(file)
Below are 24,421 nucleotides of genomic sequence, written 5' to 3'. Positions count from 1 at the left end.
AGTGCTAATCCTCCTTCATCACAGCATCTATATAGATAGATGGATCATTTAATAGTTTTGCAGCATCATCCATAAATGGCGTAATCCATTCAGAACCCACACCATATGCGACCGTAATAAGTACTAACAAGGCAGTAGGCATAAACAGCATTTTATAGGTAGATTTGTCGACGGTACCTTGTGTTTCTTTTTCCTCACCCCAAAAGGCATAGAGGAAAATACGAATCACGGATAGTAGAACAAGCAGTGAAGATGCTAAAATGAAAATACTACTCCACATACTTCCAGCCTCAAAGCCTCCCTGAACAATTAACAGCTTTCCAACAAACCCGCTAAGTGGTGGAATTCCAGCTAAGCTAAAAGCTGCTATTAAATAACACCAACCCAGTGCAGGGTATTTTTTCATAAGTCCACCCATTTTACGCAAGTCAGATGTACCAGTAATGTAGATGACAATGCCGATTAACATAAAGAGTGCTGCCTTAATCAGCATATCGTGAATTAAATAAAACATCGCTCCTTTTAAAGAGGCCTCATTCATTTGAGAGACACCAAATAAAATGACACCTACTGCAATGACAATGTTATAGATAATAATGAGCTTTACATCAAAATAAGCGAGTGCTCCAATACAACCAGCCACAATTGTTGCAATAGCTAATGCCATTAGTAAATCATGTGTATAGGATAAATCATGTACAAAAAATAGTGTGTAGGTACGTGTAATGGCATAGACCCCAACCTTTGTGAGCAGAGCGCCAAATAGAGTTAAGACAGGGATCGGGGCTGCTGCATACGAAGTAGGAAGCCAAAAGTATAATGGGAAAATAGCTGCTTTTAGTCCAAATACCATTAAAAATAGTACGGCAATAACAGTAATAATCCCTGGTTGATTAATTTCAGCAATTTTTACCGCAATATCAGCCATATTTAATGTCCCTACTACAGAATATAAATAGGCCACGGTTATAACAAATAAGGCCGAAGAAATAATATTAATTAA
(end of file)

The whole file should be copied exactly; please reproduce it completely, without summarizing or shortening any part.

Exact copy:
Below are 24,421 nucleotides of genomic sequence, written 5' to 3'. Positions count from 1 at the left end.
AGTGCTAATCCTCCTTCATCACAGCATCTATATAGATAGATGGATCATTTAATAGTTTTGCAGCATCATCCATAAATGGCGTAATCCATTCAGAACCCACACCATATGCGACCGTAATAAGTACTAACAAGGCAGTAGGCATAAACAGCATTTTATAGGTAGATTTGTCGACGGTACCTTGTGTTTCTTTTTCCTCACCCCAAAAGGCATAGAGGAAAATACGAATCACGGATAGTAGAACAAGCAGTGAAGATGCTAAAATGAAAATACTACTCCACATACTTCCAGCCTCAAAGCCTCCCTGAACAATTAACAGCTTTCCAACAAACCCGCTAAGTGGTGGAATTCCAGCTAAGCTAAAAGCTGCTATTAAATAACACCAACCCAGTGCAGGGTATTTTTTCATAAGTCCACCCATTTTACGCAAGTCAGATGTACCAGTAATGTAGATGACAATGCCGATTAACATAAAGAGTGCTGCCTTAATCAGCATATCGTGAATTAAATAAAACATCGCTCCTTTTAAAGAGGCCTCATTCATTTGAGAGACACCAAATAAAATGACACCTACTGCAATGACAATGTTATAGATAATAATGAGCTTTACATCAAAATAAGCGAGTGCTCCAATACAACCAGCCACAATTGTTGCAATAGCTAATGCCATTAGTAAATCATGTGTATAGGATAAATCATGTACAAAAAATAGTGTGTAGGTACGTGTAATGGCATAGACCCCAACCTTTGTGAGCAGAGCGCCAAATAGAGTTAAGACAGGGATCGGGGCTGCTGCATACGAAGTAGGAAGCCAAAAGTATAATGGGAAAATAGCTGCTTTTAGTCCAAATACCATTAAAAATAGTACGGCAATAACAGTAATAATCCCTGGTTGATTAATTTCAGCAATTTTTACCGCAATATCAGCCATATTTAATGTCCCTACTACAGAATATAAATAGGCCACGGTTATAACAAATAAGGCCGAAGAAATAATATTAATTAA